Born in 1924, in New Orleans, Truman Capote was a novelist, scriptwriter and pioneer of New Journalism, an influential style of non-fiction writing incorporating literary techniques and a subjective viewpoint. After producing a series of  acclaimed novels — Other Voices, Other Rooms (1948), The Grass Harp (1951) and Breakfast at Tiffany’s (1958) — Capote decided to try something different. He described In Cold Blood as a “non-fiction novel”: a blend of interviews and research with fictionalised scenes and dialogue.Capote wanted to understand why some people choose to kill.


The author spent six years researching and writing his book, aided by his friend Harper Lee (author of To Kill a Mockingbird). His precise prose explores the lives and deaths of those impacted by a brutal multiple murder in the quiet, rural town of Holcomb, Kansas — an unlikely location for such an ugly crime. 

“Until one morning in mid-November of 1959, few Americans – in fact, few Kansans – had ever heard of Holcomb. Like the waters of the river, like the motorists on the highway, and like the yellow trains streaking down the Santa Fe tracks, drama, in the shape of exceptional happenings, had never stopped there.”

“Fino a una mattina di metà novembre nel 1959, pochi americani, anzi, pochi kansasiani avevano mai sentito parlare di Holcomb. Come le acque del fiume, come gli automobilisti sull’autostrada e come i treni gialli che serpeggiano lungo le rotaie della Santa Fé, il dramma, sotto forma di avvenimento eccezionale, non si era mai fermato laggiù.”


But drama does arrive, in the shape of two violent young criminals: Perry Smith and Dick Hickock. Former prison cellmates. The men plan to rob a local farming family: Herbert and Bonnie Clutter and their two teenage children. Instead they leave behind four dead bodies and a community trying to comprehend what has happened. As a shocked café owner tells Capote, such a crime seems inconceivable:

“But who hated the Clutters? I never heard a word against them; they were about as popular as a family can be, and if something like this could happen to them, then who’s safe, I ask you? One old man sitting here that Sunday, he put his finger right on it, the reason nobody can sleep; he said, ‘All we’ve got out here are our friends. There isn’t anything else."'

Ma chi odiava i Clutter? Non ho mai sentito dire una parola contro di loro; erano benvoluti da tutti, e se una cosa del genere ha potuto accadere a loro, chi è al sicuro allora, domando io. Quella domenica, qui, c’era un vecchio che ha messo il dito proprio sulla piaga: la ragione per cui nessuno riesce a dormire; ha detto: «Tutti quelli che abbiamo qui sono nostri amici. Non ci sono altri.»”


The investigation is led by Al Dewey, a former local sheriff who knew the Clutters personally. But even with the help of a team of experienced detectives, Dewey remains baffled, with no clear motive or meaningful leads presenting themselves. For the former-sheriff, the investigation becomes an obsession:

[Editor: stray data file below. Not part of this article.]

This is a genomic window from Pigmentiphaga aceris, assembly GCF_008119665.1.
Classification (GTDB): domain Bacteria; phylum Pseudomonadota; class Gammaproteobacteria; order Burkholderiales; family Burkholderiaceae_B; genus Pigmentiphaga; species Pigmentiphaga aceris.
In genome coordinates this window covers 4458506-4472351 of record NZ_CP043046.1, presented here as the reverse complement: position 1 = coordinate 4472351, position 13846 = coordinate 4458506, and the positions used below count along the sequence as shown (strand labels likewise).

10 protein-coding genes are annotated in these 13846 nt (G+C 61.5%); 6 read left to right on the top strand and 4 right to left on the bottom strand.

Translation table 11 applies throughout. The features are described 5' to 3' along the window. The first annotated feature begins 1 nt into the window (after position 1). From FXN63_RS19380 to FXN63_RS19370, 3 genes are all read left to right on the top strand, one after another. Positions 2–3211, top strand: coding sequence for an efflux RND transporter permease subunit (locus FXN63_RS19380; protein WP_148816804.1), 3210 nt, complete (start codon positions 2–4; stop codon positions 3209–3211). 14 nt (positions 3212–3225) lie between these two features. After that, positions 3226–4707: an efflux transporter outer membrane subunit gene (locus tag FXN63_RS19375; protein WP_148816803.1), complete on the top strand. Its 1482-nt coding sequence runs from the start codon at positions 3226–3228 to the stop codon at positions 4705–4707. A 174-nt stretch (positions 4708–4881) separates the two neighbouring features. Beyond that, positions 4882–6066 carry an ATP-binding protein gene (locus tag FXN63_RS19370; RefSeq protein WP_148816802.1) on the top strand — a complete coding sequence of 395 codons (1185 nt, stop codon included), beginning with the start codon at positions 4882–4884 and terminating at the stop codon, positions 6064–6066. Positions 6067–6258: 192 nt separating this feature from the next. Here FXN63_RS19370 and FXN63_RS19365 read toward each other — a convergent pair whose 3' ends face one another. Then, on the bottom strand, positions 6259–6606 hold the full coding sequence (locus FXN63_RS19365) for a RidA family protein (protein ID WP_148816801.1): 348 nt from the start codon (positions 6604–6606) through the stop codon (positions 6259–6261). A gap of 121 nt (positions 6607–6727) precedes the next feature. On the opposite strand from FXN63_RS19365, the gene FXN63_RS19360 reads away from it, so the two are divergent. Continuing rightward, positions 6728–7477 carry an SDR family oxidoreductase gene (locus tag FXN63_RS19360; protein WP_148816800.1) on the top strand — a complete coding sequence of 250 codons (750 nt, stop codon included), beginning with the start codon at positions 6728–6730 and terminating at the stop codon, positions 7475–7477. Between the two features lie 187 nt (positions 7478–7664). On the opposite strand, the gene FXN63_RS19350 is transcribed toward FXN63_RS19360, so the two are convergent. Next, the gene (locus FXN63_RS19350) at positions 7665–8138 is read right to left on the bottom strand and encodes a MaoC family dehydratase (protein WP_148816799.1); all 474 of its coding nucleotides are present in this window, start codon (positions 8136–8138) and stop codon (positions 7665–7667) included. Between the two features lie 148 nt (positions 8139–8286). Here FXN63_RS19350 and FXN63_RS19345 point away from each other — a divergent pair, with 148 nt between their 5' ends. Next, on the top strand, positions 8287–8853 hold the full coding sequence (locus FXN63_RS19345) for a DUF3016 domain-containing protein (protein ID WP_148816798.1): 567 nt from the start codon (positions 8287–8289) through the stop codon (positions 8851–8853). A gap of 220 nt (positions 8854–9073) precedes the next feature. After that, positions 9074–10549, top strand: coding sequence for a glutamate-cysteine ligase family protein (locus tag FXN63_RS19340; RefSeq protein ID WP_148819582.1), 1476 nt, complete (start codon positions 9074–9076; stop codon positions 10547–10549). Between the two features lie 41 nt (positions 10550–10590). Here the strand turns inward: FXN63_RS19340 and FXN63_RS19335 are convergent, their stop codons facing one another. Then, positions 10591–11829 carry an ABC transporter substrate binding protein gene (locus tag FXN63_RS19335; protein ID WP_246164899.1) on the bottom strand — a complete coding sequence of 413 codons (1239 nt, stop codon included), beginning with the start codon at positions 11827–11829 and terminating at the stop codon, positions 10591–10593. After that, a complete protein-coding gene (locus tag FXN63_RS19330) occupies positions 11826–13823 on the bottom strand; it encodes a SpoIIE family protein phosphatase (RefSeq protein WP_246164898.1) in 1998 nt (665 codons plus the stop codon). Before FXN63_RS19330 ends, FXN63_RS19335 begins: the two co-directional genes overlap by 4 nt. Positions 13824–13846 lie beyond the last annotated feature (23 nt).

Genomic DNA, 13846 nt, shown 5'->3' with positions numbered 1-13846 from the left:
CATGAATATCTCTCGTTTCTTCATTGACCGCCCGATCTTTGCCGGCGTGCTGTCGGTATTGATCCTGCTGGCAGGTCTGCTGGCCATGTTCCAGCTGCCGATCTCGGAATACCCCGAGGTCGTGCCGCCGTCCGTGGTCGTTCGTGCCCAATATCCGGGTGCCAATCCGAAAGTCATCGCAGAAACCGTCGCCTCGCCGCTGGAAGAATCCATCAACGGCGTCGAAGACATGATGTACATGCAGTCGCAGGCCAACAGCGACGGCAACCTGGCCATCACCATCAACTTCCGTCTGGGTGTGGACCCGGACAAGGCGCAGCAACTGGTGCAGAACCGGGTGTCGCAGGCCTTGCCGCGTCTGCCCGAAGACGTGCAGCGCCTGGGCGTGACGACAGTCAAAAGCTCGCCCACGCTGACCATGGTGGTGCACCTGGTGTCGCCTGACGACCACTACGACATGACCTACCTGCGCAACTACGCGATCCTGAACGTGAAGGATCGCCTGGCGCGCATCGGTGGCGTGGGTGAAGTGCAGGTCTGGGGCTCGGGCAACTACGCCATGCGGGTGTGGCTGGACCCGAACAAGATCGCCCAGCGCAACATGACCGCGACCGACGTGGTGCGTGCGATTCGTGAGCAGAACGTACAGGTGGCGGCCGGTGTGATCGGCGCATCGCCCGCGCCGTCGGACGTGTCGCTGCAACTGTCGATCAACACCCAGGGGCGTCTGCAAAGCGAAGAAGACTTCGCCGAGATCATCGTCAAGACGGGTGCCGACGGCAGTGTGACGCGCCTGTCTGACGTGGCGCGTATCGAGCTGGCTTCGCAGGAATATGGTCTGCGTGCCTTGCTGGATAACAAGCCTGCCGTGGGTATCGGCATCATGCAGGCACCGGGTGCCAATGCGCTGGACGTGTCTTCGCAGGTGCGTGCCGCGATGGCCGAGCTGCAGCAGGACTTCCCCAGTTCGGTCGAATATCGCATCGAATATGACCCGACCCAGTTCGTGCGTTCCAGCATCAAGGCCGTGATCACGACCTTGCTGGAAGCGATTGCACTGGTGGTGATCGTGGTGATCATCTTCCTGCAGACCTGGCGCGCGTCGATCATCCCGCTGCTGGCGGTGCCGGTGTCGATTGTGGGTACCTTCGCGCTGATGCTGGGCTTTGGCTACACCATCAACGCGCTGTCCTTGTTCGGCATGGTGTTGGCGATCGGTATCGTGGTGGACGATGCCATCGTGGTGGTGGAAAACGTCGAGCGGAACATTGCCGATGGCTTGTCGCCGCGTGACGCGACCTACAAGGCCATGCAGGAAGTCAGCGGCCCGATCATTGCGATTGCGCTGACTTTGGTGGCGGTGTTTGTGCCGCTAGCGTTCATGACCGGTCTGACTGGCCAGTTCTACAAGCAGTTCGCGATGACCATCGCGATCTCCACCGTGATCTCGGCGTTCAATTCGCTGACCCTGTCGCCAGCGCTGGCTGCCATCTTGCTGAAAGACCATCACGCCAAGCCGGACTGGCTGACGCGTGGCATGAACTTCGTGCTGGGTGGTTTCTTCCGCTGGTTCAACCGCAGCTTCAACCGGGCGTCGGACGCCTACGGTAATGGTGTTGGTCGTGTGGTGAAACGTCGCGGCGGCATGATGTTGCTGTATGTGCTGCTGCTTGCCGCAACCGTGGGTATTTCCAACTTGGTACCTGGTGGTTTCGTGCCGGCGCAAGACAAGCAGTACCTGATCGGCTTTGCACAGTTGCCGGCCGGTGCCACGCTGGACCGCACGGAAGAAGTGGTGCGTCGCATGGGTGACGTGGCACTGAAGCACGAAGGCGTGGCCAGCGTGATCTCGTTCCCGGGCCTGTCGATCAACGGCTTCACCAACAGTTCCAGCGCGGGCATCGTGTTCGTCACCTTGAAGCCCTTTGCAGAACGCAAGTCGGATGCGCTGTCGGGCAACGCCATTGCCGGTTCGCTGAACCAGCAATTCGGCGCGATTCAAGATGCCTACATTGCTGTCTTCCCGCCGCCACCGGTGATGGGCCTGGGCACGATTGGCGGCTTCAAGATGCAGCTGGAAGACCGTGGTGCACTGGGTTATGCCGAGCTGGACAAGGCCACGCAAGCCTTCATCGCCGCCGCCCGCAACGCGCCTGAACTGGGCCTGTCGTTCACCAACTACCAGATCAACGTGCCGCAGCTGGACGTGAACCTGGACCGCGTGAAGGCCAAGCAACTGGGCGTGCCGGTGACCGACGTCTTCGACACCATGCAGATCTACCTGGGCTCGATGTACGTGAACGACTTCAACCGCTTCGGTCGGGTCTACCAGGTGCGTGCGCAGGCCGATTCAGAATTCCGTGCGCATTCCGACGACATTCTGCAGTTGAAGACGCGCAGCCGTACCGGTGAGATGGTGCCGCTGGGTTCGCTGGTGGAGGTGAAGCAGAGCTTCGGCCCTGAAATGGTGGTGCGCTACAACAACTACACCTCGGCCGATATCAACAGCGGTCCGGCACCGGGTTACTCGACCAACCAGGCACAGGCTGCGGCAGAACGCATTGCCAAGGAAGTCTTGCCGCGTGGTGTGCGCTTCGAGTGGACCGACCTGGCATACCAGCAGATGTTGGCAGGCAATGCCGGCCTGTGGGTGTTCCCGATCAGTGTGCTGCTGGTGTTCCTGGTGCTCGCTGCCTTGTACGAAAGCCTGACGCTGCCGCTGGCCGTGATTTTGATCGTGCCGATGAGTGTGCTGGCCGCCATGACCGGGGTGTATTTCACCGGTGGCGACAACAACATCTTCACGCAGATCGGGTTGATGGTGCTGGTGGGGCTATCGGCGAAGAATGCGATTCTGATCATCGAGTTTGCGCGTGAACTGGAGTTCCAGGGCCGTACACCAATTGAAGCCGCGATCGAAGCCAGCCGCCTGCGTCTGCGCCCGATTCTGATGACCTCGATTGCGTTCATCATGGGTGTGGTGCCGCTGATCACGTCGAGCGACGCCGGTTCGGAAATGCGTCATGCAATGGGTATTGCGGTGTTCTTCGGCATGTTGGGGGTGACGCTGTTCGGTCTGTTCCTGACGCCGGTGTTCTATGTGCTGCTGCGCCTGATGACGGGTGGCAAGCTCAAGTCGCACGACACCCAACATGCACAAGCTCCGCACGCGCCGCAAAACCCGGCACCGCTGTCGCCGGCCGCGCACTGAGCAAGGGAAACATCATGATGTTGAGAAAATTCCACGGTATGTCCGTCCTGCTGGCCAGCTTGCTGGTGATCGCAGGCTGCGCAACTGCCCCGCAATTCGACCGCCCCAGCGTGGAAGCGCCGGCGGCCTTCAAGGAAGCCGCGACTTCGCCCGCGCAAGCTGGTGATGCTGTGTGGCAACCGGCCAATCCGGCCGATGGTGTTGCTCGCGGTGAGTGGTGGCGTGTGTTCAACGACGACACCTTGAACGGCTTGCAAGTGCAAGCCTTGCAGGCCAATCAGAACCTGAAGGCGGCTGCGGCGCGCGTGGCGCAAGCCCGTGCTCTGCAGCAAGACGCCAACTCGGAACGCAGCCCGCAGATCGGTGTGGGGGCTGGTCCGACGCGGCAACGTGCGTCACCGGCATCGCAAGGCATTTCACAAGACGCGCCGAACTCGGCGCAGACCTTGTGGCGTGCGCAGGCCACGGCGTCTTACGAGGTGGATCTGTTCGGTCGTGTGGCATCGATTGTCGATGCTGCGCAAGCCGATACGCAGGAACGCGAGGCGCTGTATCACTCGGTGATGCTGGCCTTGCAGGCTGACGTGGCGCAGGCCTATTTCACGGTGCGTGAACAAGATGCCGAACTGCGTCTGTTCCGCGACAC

“I’ve seen some bad things, I sure as hell have. But nothing as vicious as this. However long it takes, it may be the rest of my life, I’m going to know what happened in that house: the why and the who.”

“Perché di brutte cose ne ho viste, accidenti se ne ho viste. Ma niente di così malvagio. Ma dovessi anche impiegarci il resto della mia vita, saprò cosa accadde in quella casa: chi e perché.»”


Smith and Hickock head for Mexico with dreams of wealth and women. But their money soon runs out and their relationship becomes strained. The men have to live with the enormity of their crimes. While Hickock is shown to be an opportunist, Smith seems unsure of his own motive for the killings:

“ ‘I don’t know why...,’ he said, as if holding it to the light, as if angling it now here, now there. ‘It wasn’t... the fear of being identified. I was willing to take that gamble. And it wasn’t because of anything the Clutters did. They never hurt me. Like other people. Like people have all my life. Maybe it’s just that the Clutters were the ones who had to pay for it.’”

«Non so perché,» continuò, come se l’esponesse alla luce, girandola da una parte e dall’altra. [...] Ma non si trattava [...] della paura di venire identificato. Ero disposto a correre quel rischio. E non era per qualcosa che i Clutter avessero fatto. Non mi avevano mai fatto nulla di male. Come certa altra gente. Certa gente che mi ha messo in croce per tutta la vita. Forse è solo che i Clutter erano quelli che dovevano pagare per tutti.»”


A compelling, haunting, genre-defying story, In Cold Blood was a massive critical and commercial success and paved the way for a true crime boom that shows no sign of abating. The book, however,  it took its toll on an exhausted Capote, who could not complete a novel after it. In Cold Blood has been adapted for screen three times, with the late Philip Seymour Hoffman winning an Oscar for his portrayal of the author in Capote.